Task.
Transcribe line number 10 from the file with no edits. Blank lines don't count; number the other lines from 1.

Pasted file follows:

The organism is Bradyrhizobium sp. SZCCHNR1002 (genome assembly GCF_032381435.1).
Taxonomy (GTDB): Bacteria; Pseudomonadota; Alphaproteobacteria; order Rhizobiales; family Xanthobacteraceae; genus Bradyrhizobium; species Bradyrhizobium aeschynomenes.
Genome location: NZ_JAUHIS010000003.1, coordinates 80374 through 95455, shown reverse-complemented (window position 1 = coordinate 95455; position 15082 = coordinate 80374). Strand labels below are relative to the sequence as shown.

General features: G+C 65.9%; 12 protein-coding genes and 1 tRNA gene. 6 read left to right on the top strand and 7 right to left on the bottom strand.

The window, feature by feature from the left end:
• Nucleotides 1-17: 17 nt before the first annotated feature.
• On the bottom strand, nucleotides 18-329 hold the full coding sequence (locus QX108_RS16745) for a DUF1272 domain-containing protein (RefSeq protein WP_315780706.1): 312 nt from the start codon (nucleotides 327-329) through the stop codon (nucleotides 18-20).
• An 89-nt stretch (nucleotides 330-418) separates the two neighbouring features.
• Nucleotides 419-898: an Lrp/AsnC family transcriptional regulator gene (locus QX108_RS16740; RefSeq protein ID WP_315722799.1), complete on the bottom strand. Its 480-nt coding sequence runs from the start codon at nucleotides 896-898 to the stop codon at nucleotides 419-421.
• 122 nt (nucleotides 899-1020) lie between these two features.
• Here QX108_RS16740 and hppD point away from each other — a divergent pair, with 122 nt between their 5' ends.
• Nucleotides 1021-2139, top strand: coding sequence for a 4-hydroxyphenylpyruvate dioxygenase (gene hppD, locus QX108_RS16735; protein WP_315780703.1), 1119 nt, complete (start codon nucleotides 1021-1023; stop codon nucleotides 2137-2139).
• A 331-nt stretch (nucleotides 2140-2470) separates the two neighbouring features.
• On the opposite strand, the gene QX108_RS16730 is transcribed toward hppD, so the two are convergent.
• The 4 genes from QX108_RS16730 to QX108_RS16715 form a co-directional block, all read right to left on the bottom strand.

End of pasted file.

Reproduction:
• 122 nt (nucleotides 899-1020) lie between these two features.